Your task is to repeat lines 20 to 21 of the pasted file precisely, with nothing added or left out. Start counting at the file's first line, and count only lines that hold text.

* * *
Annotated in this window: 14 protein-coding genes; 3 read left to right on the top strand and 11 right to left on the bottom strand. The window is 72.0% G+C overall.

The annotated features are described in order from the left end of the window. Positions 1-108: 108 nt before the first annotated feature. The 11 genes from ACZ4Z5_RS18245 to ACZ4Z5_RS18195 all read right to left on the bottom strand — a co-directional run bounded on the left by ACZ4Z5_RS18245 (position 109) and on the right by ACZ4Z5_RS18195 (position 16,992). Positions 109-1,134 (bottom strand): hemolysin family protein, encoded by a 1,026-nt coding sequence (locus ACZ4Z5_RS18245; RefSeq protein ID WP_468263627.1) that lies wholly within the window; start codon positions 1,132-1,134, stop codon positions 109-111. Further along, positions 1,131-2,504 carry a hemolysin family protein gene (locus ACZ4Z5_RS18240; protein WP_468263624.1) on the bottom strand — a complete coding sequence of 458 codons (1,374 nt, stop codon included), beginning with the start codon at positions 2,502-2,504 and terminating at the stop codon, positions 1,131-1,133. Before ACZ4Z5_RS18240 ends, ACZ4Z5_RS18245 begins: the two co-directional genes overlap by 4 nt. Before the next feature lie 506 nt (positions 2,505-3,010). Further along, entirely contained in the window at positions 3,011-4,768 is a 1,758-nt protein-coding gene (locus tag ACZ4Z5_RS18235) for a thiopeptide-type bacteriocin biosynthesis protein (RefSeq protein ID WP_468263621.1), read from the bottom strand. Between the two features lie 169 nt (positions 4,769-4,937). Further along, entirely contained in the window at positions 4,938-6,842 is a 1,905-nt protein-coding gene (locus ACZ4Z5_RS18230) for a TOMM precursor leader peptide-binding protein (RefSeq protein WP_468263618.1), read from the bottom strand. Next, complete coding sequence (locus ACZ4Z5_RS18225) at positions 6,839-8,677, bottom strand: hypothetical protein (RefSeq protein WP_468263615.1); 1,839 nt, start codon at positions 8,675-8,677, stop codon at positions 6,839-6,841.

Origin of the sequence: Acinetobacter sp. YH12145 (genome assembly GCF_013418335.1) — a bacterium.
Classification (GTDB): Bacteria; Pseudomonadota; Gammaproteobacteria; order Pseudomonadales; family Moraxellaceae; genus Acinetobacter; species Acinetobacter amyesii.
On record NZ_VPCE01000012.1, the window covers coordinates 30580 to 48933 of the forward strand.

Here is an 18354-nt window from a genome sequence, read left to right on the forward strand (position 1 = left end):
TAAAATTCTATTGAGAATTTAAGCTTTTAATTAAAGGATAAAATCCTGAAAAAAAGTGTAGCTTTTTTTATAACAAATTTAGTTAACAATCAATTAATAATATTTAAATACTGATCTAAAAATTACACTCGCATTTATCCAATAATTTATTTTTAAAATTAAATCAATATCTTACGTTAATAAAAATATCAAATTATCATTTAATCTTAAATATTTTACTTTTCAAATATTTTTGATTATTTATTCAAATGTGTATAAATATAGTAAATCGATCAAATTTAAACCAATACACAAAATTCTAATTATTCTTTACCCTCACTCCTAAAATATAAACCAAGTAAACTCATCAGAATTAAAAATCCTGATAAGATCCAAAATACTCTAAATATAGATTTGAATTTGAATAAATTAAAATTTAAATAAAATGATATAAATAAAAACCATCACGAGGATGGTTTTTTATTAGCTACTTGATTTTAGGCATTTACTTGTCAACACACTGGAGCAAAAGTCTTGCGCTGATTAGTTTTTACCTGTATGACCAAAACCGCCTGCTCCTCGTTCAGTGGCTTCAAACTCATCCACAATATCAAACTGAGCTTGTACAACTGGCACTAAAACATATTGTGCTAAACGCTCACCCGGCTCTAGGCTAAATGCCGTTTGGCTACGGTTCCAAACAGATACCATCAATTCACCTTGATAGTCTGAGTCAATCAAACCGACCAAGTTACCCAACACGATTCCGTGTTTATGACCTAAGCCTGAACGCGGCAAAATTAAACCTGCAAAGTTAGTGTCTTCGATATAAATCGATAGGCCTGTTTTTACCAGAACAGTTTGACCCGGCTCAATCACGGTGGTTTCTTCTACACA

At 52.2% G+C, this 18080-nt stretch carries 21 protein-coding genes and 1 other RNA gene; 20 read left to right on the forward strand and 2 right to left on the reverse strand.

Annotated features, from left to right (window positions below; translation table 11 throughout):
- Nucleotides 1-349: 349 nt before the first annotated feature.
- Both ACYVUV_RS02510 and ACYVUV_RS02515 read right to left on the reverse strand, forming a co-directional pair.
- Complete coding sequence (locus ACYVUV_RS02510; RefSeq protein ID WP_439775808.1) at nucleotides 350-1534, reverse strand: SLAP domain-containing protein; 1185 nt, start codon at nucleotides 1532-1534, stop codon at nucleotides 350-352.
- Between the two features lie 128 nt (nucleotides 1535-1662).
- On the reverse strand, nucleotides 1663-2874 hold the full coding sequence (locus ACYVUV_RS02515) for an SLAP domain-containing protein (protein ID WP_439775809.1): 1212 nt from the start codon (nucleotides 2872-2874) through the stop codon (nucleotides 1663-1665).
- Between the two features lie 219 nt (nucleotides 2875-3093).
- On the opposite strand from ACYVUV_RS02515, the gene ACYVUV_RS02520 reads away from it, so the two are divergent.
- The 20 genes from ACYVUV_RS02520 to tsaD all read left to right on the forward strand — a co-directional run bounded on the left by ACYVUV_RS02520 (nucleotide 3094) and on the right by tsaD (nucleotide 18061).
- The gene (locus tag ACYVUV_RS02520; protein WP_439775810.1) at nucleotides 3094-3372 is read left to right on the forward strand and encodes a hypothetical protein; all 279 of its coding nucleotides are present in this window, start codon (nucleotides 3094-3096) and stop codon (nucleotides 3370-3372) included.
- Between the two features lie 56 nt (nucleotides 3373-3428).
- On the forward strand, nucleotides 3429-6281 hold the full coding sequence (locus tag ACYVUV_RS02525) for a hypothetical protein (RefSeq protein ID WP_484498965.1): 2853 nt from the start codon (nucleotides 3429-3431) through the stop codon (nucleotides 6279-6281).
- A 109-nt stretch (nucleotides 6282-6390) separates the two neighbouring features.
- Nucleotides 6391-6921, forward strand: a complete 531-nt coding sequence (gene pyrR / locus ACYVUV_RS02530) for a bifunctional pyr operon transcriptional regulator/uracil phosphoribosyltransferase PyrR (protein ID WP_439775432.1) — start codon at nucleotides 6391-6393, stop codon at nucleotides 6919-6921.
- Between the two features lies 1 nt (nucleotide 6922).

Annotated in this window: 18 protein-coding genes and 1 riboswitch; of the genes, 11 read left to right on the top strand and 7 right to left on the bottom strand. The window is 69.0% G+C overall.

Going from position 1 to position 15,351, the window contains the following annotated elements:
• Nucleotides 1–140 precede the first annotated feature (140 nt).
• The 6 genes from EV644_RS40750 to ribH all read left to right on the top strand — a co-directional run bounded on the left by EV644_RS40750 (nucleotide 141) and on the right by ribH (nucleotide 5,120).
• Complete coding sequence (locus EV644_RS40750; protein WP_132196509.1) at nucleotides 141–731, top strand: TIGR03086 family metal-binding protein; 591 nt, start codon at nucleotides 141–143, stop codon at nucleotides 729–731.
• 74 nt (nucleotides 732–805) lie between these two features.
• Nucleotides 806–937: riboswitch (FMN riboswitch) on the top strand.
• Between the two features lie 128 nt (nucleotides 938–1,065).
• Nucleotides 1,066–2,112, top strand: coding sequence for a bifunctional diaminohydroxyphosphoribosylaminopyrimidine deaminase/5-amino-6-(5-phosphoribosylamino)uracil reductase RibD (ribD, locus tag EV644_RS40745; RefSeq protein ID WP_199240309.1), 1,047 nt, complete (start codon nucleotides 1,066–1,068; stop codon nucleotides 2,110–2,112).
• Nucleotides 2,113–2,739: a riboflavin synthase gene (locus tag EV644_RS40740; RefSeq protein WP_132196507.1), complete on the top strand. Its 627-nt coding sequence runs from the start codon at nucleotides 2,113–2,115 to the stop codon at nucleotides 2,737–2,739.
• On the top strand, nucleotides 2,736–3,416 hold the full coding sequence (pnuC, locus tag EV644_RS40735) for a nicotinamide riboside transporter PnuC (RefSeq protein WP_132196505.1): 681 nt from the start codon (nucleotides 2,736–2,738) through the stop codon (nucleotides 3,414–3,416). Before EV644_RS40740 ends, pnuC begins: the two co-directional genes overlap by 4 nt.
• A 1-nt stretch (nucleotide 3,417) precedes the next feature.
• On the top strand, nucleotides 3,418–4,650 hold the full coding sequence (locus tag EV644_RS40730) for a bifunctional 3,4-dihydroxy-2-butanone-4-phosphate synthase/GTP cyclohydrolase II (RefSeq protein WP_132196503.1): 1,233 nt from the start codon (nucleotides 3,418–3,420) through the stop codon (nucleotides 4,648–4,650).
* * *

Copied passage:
- On the forward strand, nucleotides 3429-6281 hold the full coding sequence (locus tag ACYVUV_RS02525) for a hypothetical protein (RefSeq protein ID WP_484498965.1): 2853 nt from the start codon (nucleotides 3429-3431) through the stop codon (nucleotides 6279-6281).
- A 109-nt stretch (nucleotides 6282-6390) separates the two neighbouring features.